Arizona’s sweltering summer could set new record for most heat-associated deaths in big metro
Sep 22, 2023, 4:08 PM
PHOENIX (AP) — America’s hottest metro area is on track to set an annual record for heat-associated deaths after a sweltering summer, particularly in Phoenix.
Public health officials in Maricopa County, home to Phoenix and Arizona’s most populous county, said Friday that 289 heat associated deaths were confirmed as of Sept. 16, with another 262 deaths under investigation.
By this time last year, there were 80 fewer deaths confirmed to be heat-associated and 46 fewer deaths that were still under investigation.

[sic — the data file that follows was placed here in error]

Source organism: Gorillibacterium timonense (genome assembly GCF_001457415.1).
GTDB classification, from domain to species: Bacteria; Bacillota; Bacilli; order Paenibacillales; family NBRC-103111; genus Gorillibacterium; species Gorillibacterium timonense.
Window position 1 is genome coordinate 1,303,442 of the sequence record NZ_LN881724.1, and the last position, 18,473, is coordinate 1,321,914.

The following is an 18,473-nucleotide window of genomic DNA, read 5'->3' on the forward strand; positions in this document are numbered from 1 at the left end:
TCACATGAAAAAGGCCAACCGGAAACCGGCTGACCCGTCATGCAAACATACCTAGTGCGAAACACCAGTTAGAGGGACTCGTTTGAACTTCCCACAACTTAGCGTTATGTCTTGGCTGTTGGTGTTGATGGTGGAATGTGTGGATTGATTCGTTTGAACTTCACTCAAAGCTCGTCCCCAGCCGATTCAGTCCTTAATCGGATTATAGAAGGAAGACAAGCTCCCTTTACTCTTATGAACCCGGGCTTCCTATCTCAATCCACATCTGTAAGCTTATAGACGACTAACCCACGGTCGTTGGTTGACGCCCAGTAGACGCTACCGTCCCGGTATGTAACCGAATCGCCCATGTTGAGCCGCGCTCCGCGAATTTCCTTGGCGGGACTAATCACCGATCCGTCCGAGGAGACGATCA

Forensic pathologists say that it can often take weeks and even months of investigation that can include toxicological tests to determine whether heat was a contributing factor in someone’s death. For example, at the end of 2022 the county had confirmed 378 heat-associated deaths, but later, as investigations played out, that number grew to 425.
This summer, Phoenix experienced the hottest three months since record-keeping began in 1895, including the hottest July and the second-hottest August. The daily average temperature of 97 F (36.1 C) in June, July and August passed the previous record of 96.7 F (35.9 C) set three years ago.
Temperatures have been gradually dropping in recent weeks, with the highs mostly staying under 100 degrees Fahrenheit (37.3 Celsius).
National Weather Service forecasters in Phoenix said on Friday they expected a a high of 97 degrees Fahrenheit (36.1 Celsius). A slight, gradual warming trend was forecast for the weekend.